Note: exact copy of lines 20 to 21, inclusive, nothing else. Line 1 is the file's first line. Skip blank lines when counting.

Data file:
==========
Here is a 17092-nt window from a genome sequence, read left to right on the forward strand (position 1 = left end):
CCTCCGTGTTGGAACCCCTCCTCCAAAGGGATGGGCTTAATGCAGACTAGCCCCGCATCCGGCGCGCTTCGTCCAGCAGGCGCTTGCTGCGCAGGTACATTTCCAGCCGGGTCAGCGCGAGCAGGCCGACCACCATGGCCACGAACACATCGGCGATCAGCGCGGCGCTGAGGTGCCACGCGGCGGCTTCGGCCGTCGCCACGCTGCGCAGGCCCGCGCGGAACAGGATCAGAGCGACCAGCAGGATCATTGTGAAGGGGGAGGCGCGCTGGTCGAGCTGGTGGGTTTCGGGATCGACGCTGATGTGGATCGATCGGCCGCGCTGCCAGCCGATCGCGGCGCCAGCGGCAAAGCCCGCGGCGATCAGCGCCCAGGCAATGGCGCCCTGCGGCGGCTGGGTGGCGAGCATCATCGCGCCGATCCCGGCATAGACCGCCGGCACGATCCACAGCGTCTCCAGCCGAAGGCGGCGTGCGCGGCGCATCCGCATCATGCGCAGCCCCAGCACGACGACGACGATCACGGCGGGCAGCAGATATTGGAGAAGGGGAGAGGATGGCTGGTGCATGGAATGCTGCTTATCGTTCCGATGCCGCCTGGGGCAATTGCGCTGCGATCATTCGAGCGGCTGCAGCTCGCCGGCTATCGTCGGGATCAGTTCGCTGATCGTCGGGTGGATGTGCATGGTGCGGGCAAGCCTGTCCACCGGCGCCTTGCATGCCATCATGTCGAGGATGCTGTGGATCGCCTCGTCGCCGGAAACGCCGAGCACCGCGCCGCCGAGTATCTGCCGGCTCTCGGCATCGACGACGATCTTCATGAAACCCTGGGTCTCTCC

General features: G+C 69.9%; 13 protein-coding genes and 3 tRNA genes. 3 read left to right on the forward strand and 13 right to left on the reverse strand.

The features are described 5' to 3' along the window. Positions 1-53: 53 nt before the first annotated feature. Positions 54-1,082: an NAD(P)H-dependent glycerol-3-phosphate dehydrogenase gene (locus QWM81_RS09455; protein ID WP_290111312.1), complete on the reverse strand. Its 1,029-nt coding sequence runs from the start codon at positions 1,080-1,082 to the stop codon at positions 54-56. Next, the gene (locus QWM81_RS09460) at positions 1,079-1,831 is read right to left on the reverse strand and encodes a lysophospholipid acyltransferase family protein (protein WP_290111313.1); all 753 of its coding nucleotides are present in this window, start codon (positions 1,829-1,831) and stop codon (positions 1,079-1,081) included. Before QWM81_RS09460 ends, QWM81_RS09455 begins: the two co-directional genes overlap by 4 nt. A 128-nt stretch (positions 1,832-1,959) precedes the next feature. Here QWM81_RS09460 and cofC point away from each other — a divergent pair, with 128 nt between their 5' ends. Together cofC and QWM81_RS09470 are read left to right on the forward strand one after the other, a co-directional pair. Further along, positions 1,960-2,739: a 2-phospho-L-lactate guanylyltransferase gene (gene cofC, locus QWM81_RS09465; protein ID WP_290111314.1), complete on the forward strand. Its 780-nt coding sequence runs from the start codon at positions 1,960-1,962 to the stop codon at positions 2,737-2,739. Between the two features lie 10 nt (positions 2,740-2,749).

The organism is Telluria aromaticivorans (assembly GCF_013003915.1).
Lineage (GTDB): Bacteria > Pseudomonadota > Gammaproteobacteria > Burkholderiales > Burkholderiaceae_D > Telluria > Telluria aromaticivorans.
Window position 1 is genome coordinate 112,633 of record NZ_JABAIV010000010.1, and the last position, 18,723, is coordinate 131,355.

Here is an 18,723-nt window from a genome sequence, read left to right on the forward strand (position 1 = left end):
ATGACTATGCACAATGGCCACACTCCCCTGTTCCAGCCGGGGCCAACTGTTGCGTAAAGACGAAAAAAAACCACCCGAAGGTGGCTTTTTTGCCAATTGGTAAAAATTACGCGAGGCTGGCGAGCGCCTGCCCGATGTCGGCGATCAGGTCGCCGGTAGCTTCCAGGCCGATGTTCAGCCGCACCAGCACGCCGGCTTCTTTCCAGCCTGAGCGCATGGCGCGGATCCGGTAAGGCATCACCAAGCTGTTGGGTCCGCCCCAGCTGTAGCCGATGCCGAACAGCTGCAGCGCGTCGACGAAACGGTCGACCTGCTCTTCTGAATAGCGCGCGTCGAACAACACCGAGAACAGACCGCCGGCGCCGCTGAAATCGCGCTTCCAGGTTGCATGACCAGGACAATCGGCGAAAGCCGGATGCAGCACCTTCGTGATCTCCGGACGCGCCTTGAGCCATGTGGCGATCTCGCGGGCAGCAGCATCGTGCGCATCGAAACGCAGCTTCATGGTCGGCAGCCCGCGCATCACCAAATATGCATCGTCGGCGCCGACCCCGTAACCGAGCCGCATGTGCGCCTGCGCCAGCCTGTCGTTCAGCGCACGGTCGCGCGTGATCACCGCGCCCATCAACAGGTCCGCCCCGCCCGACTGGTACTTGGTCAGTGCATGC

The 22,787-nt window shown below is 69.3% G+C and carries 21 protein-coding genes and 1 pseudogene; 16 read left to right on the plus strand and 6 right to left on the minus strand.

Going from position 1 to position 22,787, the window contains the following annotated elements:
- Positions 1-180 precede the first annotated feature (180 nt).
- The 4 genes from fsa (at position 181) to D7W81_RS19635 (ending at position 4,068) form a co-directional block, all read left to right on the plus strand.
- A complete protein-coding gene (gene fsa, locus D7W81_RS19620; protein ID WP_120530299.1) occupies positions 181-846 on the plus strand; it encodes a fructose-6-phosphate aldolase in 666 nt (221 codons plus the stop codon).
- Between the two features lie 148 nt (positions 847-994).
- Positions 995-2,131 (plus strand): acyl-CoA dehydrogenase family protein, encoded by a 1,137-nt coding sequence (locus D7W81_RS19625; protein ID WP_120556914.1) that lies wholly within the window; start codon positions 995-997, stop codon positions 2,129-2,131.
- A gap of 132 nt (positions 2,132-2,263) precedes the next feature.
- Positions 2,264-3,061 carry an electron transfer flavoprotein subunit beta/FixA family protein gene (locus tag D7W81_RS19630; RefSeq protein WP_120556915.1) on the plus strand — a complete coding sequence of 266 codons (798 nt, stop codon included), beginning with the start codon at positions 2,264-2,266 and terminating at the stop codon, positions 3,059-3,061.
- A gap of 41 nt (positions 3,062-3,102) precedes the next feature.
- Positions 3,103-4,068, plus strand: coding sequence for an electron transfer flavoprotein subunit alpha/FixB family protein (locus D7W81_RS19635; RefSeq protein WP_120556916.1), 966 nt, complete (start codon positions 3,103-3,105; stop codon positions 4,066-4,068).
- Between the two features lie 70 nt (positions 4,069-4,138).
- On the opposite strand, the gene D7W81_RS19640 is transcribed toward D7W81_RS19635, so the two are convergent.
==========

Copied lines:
- Positions 3,103-4,068, plus strand: coding sequence for an electron transfer flavoprotein subunit alpha/FixB family protein (locus D7W81_RS19635; RefSeq protein WP_120556916.1), 966 nt, complete (start codon positions 3,103-3,105; stop codon positions 4,066-4,068).
- Between the two features lie 70 nt (positions 4,069-4,138).